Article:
Top judge warns over ‘PRing’ rulings
16 Mar 2022
Jon McLeod and Yasmin Abubeker report on a case with clear implications for lawyers and PR professionals engaged in publicising the outcome of cases.
The preparation of a press release for clients, regarding a case and its judgment, is an important task, especially when the case raises significant issues. The purpose is not only to inform key audiences of the outcome (and, in some cases, to promote the law firm or chambers involved) but also to shape the narrative around how a judgment gets reported.
In The Counsel General for Wales, R (On the Application Of) v The Secretary of State for Business, Energy and Industrial Strategy  EWCA Civ 181, Sir Geoffrey Vos, Master of the Rolls, ruled that while clients are entitled to prepare draft press releases during an embargo, as the judgment may directly impact their reputation and customers, barristers (and by extension, solicitors) ‘drafting press releases to publicise Chambers is not a legitimate activity to undertake within the embargo’.
The matter was addressed in the Court of Appeal, when Ms Helen Mountfield QC and Mr Mark Greaves, of Matrix Chambers, were found to have broken an embargo placed on an approved judgment. Ms Mountfield QC and Mr Greaves represented the Counsel General for Wales, in his pursuit of permission to apply for judicial review in light of the UK Internal Markets Act. The draft judgment had been sent to the counsels’ practice managers on 4th February 2022 with a hand down date scheduled for 9th February 2022.
The embargo was violated when Matrix Chambers in error uploaded a press release about the judgment on 8th February 2022, a day before the hand-down. Not only had the press release been published on Matrix’s website, but it had also been released onto Matrix’s Twitter and LinkedIn accounts, which have 14,000 and 7,000 followers respectively. When the mistake was realised, the barristers’ senior practice manager at Matrix emailed a letter of apology to the clerk to Lady Justice Nicola Davies. Vos found this ‘inadequate’ and held a hearing ‘to hear oral representations as to what occurred’.
The hearing was held on 16th February 2022. The barristers’ statements revealed that they had missed chances to avoid a violation of the embargo. Neither of the barristers had clarified the hand down date nor maintained the need for confidentiality during an embargo.
Ms Mountfield QC explained that her slip was the result of ‘working under pressure of time to get submissions to the court’, whilst Mr Greaves stated that ‘he was engaged in urgent work’. Nonetheless, Vos asserted that ‘the fact that busy barristers missed each of the four opportunities to avert a violation of the embargo highlights the need for Chambers to operate far tighter systems if further such breaches are to be avoided in future’.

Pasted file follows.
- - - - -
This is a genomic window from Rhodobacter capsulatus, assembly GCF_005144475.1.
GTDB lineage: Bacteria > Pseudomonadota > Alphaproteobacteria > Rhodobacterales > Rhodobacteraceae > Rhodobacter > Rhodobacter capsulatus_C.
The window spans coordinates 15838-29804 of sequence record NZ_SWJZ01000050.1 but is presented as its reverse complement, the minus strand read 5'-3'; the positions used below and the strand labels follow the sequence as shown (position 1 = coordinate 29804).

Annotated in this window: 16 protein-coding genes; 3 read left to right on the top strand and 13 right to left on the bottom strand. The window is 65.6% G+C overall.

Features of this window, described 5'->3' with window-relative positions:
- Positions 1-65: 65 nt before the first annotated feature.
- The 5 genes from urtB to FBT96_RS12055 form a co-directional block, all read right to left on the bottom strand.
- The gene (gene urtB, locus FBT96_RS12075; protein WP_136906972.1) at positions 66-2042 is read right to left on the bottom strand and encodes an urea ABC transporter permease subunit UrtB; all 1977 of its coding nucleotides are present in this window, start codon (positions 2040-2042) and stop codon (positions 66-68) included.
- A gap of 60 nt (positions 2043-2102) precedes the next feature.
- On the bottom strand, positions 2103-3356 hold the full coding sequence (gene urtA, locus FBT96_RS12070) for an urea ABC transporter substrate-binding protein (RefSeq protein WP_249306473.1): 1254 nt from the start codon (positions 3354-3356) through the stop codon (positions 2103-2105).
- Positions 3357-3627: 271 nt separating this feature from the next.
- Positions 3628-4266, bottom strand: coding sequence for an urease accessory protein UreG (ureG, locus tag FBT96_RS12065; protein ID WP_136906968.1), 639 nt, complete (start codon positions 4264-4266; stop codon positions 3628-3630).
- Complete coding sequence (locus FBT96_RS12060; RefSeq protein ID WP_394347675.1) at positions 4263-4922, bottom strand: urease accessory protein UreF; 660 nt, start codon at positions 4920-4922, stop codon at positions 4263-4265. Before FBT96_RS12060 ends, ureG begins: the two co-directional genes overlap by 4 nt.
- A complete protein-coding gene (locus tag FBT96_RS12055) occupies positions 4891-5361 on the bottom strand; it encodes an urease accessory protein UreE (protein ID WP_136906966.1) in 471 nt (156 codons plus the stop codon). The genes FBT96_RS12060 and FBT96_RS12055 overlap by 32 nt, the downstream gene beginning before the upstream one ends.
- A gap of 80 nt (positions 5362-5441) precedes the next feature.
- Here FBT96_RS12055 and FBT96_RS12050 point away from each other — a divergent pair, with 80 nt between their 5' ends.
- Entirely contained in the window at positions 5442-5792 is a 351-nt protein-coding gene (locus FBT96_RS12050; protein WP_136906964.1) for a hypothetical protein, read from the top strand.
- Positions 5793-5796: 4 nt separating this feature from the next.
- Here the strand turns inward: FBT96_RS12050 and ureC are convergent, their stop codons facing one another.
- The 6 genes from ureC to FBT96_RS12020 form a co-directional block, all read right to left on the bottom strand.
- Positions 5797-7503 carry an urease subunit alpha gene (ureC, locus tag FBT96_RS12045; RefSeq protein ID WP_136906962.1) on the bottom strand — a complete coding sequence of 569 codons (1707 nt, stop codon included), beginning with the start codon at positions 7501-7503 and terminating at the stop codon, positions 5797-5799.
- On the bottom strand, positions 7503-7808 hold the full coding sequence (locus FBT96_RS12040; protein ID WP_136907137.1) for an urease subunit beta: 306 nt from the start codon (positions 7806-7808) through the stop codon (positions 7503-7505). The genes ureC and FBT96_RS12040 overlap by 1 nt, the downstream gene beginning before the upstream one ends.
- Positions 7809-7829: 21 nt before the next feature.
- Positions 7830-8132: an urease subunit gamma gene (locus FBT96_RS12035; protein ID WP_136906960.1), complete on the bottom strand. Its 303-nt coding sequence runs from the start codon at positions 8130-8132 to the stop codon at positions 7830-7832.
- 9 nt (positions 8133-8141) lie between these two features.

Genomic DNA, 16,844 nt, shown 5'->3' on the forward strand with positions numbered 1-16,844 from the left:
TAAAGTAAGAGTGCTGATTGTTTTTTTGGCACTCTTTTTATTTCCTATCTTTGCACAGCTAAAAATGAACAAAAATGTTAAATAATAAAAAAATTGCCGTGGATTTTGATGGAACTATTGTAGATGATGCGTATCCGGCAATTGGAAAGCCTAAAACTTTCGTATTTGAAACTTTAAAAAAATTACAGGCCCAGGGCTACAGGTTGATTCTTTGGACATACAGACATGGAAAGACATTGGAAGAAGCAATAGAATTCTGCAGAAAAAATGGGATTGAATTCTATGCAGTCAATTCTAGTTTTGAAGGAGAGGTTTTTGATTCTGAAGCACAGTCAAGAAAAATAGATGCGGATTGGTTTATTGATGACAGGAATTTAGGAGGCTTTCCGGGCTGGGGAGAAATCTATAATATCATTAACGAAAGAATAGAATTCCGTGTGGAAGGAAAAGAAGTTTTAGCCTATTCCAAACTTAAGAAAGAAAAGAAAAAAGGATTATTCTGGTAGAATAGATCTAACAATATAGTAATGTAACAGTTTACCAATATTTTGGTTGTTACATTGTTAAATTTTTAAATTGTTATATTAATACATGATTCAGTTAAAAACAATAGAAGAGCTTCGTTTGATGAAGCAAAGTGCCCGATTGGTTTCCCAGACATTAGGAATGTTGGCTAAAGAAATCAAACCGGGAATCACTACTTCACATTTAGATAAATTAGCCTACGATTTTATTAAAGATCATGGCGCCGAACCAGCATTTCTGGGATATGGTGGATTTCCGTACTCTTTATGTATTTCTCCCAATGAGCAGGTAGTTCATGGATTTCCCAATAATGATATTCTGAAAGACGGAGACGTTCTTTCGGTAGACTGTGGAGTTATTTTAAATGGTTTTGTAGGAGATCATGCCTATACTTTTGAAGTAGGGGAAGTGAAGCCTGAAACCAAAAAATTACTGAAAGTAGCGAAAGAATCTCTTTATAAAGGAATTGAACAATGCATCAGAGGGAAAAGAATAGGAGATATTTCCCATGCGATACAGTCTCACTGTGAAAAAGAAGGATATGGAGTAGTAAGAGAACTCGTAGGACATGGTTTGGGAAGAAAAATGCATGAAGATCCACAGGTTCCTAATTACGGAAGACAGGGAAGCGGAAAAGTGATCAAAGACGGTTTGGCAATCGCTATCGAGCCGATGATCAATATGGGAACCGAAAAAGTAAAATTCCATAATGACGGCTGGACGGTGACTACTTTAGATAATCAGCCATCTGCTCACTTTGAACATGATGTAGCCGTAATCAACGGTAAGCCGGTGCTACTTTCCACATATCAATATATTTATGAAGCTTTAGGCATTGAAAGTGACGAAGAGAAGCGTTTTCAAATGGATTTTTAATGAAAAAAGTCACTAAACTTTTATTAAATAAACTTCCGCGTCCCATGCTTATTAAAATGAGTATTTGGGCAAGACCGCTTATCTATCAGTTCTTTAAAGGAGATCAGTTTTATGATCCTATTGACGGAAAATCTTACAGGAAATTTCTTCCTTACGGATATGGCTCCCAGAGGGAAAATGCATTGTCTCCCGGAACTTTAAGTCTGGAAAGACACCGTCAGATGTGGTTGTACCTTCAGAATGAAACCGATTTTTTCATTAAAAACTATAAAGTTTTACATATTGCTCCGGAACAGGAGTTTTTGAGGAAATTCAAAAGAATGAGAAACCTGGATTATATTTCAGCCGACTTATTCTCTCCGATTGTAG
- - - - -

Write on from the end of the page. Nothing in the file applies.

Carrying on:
'Barristers are not entitled to draft press releases during an embargo as they are representatives and not parties to the proceedings'
Vos insisted that the case was ‘not to castigate those whose inadvertent oversights gave rise to the breaches in this case, but to send a clear message to all those who receive embargoed judgments in advance of hand-down that the embargo must be respected’. Vos pointed to the Practice Direction supplementing CPR Part 40 which states that neither the draft judgment nor its substance should be disclosed to any other person and no action should be taken (other than internally) in response to the draft judgment before the judgment is handed down.
Vos also referred to HM Attorney General v. Crosland  UKSC 58 (Crosland) (on appeal from  UKSC 15) and the ruling that the embargo ‘was for specific purposes of enabling the parties to make suggestions for the correction of errors… and to prepare themselves for the publication of the judgment’.
Using this to support his judgment, Vos concluded that a client may prepare a press release within an embargo to issue ‘immediately on hand down to explain to the public what had occurred in the judgment’. However, barristers are not entitled to draft press releases during an embargo as they are representatives and not parties to the proceedings. Barristers may be on hand to aid their clients in arranging press releases but should not use the embargo to prepare press releases for their own publicity. It is fair to assume that the same should, on this basis, apply to solicitors and their PR machines.
Vos also asserted that it is sufficient for one clerk to act as a link between the court and barristers and greater measures need to be implemented to ensure the confidentiality of draft judgments. Wide circulation is clearly discouraged by this ruling.
Take this case as Vos’ warning: “in future, those who break embargoes can expect to find themselves in the subject of contempt proceedings…”